Rather than work to undo the exchanges, some conservative policy analysts, such as Chris Pope of the Manhattan Institute, suggest embracing them as a safety net for “low-income individuals and those with major pre-existing conditions.” This is, of course, a far more modest role for the exchanges than what President Barack Obama and his allies had in mind. But that is fitting: If conservative health reform is to gain ground, it will do so by being less hubristic than the left’s version, not equally so. In a similar vein, Pope has suggested that states be allowed to “semi-expand” Medicaid. That is, in deference to states that have been reluctant to accept the Medicaid expansion out of concerns over “crowd-out,” work disincentives, and the potential fiscal burden, semi-expansion would allow them to impose regulations designed to ensure that working-age, able-bodied Medicaid beneficiaries eventually transition to other coverage, whether employer sponsored or subsidized via the exchanges. Such an approach would surely cost the federal government a good deal of money, but it would also expand coverage in some of the country’s poorest states.
One could go further in this direction. The Graham-Cassidy bill went down to defeat in part because numerous Republicans feared, not unreasonably, that by curbing future federal Medicaid spending, it would impose a ruinous burden on state governments going forward. One way to allay these fears would be to ease this burden by, for example, entirely federalizing the cost of caring for the older Americans who are eligible for both Medicare and Medicaid. Though this population represents only 15 percent of Medicaid enrollees, it represents one-third of all Medicaid expenditures and, more to the point, a rapidly rising share of state budgets. Federalizing the dual eligibles would, again, be quite expensive. Yet, as the health-policy scholar Donald Taylor Jr. argues in Balancing the Budget Is a Progressive Priority, it could also yield significant fiscal benefits by improving the coordination of care. And it would make imposing spending discipline on the rest of the Medicaid program an easier sell.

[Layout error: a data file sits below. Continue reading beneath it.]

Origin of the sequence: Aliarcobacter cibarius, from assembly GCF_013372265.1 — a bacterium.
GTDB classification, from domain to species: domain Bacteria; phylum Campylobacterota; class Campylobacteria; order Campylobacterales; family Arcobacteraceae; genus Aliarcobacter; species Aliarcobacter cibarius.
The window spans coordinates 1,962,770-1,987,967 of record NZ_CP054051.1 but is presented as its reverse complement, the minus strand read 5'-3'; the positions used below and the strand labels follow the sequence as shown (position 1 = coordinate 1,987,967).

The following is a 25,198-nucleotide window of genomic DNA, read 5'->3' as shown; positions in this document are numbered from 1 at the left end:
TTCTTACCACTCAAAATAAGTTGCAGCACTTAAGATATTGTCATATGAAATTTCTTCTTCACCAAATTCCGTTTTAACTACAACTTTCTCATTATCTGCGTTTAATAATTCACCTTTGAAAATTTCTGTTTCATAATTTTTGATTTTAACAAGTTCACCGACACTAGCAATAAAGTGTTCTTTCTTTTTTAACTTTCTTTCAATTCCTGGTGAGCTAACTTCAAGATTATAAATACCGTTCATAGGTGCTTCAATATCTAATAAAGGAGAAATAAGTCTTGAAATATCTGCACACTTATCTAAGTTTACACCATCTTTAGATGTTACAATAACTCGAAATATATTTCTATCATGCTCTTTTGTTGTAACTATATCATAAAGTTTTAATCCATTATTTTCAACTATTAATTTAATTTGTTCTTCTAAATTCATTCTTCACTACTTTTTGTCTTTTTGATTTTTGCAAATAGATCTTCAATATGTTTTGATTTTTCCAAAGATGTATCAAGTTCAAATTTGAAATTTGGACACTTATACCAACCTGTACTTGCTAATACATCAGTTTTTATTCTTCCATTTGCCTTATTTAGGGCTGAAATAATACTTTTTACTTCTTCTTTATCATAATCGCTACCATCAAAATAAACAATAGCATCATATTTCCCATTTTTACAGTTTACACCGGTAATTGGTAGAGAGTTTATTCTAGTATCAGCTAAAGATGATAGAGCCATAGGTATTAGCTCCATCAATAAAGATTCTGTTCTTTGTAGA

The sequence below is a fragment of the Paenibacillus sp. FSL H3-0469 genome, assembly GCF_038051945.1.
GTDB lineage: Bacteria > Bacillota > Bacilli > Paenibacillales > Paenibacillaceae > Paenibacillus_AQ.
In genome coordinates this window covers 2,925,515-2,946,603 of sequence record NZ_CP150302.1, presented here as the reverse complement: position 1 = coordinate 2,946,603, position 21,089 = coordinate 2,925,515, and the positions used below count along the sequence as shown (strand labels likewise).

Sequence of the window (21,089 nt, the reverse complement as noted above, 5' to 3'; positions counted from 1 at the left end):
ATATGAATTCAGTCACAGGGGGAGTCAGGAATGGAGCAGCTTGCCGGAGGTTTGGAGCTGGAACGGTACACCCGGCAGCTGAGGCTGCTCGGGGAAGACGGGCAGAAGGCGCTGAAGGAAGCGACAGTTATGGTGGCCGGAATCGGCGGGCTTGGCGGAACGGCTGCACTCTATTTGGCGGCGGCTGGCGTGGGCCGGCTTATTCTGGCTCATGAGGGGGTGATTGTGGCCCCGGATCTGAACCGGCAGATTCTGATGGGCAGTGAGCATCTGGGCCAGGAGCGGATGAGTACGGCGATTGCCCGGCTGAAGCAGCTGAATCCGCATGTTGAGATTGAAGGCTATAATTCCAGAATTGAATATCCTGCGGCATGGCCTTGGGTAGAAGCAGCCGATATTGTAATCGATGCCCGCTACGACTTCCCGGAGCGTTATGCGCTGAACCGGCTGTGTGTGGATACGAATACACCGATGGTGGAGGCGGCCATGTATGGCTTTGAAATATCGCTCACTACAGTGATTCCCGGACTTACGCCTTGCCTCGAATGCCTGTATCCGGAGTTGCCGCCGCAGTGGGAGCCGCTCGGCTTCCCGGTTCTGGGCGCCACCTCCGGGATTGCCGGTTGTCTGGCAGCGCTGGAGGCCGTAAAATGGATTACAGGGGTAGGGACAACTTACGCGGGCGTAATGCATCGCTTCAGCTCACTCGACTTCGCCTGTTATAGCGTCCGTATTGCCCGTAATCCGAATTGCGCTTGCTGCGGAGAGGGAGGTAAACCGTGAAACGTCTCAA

So much for the carrots. What about the sticks? Regardless of ideological proclivities, all health reformers in America must confront the hospital sector. The United States has a vastly larger number of fully kitted-out community general hospitals relative to its population than Europe’s market democracies, and hospital-bed occupancy is far lower. Many of our expensively equipped hospitals are tiny rural outfits, where most beds lie idle. In theory, the reason to maintain these underutilized hospitals is to ensure that decent medical care is within reach of all Americans, including those residing in small rural communities. This is a noble aspiration. Yet it neglects the all-important distinction between emergency care, where having decent facilities within easy reach really is essential, and elective care, when you might prefer better, cheaper medical providers, which means medical providers that have high patient volumes and thus the requisite experience to do their jobs well. Emergency departments really do need to be liberally sprinkled in every corner of the country, and they really do need tighter government oversight to ensure that money isn’t wasted. Elective care is a different matter—it’s the kind of care where the emergence of specialized providers would be a boon, and where getting people to travel to the best, most cost-effective facilities would go a long way toward curbing the monopoly power of locally dominant hospitals.